JACKSONVILLE, Ark. — The fish in a popular Jacksonville parks pond are more than a little fishy, they’re unsafe to eat according to the Arkansas Department of Health.
It hasn’t been restocked in about four years because of toxic levels of dioxin, but some people out on the water have no idea.
A few days a week you’ll find Christopher Price chasing after his four-year-old son at Dupree Park in Jacksonville.
“There’s a lot to do, you can walk around the pond, you can play in the fields and come out here and there’s usually lots of kids,” Price said.
Another popular activity is fishing in the pond.
“It was relaxing but I didn’t catch anything,” he said.
Which could be viewed as a good thing, because according to the Arkansas Department of Health, the pond is contaminated with dioxin — a highly toxic chemical that can impact reproduction and even lead to cancer according to the World Health Organization.
“Any amount is unsafe,” Debra Fulton, a Jacksonville community advocate who also ran for mayor said.
She’s brought up her concerns to the city council since she tried to get the pond stocked for a fundraiser two years ago.
“They said they couldn’t stock it because the fish would be contaminated and unsafe for consumption,” Fulton said.
According to the Arkansas Game and Fish Commission, it hasn’t been stocked for at least 4 years due to the toxic chemical and the pond’s tendency to flood.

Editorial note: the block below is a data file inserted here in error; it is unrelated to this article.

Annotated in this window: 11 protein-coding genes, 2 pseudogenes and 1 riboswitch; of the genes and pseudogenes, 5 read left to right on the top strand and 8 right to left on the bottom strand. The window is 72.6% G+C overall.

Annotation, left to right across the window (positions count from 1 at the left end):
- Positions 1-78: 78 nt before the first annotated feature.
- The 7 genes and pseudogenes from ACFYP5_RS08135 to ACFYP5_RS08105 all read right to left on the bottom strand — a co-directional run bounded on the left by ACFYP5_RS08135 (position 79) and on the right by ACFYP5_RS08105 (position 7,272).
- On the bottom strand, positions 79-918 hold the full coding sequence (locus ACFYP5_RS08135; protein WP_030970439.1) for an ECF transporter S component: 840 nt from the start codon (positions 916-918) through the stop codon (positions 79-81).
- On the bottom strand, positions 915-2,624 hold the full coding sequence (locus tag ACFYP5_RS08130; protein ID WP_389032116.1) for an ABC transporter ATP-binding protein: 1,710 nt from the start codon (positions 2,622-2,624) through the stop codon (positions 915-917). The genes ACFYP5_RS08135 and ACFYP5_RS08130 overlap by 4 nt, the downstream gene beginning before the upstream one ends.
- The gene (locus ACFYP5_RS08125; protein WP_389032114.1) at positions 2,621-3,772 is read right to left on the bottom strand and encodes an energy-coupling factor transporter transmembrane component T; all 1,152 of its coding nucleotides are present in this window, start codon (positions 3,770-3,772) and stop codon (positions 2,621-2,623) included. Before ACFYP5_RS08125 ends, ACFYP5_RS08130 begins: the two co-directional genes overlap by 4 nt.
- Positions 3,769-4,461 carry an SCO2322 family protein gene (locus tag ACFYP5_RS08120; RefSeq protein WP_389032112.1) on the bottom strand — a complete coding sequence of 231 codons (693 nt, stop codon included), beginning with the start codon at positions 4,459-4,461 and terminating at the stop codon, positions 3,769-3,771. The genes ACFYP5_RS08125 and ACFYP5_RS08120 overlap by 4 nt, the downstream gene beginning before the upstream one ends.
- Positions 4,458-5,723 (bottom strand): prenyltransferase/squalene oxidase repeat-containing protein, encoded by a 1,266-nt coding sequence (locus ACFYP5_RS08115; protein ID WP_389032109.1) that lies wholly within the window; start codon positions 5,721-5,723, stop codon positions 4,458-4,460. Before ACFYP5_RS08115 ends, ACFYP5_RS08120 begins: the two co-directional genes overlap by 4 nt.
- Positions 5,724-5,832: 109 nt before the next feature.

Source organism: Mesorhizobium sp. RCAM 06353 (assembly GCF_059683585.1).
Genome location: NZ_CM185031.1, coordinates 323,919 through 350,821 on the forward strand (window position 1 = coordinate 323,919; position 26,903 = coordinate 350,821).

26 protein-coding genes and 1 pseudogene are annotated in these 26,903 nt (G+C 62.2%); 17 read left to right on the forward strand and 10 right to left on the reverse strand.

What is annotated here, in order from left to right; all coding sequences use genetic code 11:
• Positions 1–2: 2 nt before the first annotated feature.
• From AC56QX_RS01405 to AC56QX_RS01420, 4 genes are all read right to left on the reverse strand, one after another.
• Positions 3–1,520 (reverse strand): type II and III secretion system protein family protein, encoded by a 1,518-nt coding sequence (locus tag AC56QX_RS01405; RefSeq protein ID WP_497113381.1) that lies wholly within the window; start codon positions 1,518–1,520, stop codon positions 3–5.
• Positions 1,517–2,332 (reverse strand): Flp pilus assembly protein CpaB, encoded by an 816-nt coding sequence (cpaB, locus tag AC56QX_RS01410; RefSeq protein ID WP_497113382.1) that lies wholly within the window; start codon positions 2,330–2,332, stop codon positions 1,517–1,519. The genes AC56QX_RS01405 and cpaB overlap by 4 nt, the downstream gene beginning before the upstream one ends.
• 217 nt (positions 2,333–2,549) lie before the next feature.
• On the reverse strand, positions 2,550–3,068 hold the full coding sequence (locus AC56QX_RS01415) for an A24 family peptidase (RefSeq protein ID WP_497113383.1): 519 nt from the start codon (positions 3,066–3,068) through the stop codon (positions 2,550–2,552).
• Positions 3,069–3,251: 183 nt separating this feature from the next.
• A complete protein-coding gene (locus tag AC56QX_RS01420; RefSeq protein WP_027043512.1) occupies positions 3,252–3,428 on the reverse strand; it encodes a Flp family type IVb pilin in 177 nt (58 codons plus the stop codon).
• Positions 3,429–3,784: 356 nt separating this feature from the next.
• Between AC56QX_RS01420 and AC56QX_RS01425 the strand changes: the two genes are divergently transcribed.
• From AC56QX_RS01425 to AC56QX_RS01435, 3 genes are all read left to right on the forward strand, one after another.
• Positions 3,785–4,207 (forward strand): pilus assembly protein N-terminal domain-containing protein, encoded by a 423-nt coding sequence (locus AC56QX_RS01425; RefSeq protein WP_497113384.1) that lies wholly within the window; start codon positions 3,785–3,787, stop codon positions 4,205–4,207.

But it’s still bringing in fisherman.
“They should have had signs out here four years ago. That’s four years of people eating the fish out of here, that’s four years of being exposed to the dioxin,” Fulton said.
Instead the posted signs give no warning that what you’re catching is likely more than what you’re reeling in.
We reached out to the Jacksonville Mayor’s Office but have not heard back.
The dioxin levels of the pond have not changed in recent years, but the EPA changed the levels considered safe.
The last water test was performed in August of 2017. Another test is expected this year.
Three other lakes have similar fishing warnings including:
-Lake Saracen (Jefferson County)
-Bayou Meto, upstream from Hwy. 13 (Pulaski & Lonoke Counties)
-Big Creek Tributary, from Magnolia to Big Creek (Columbia County)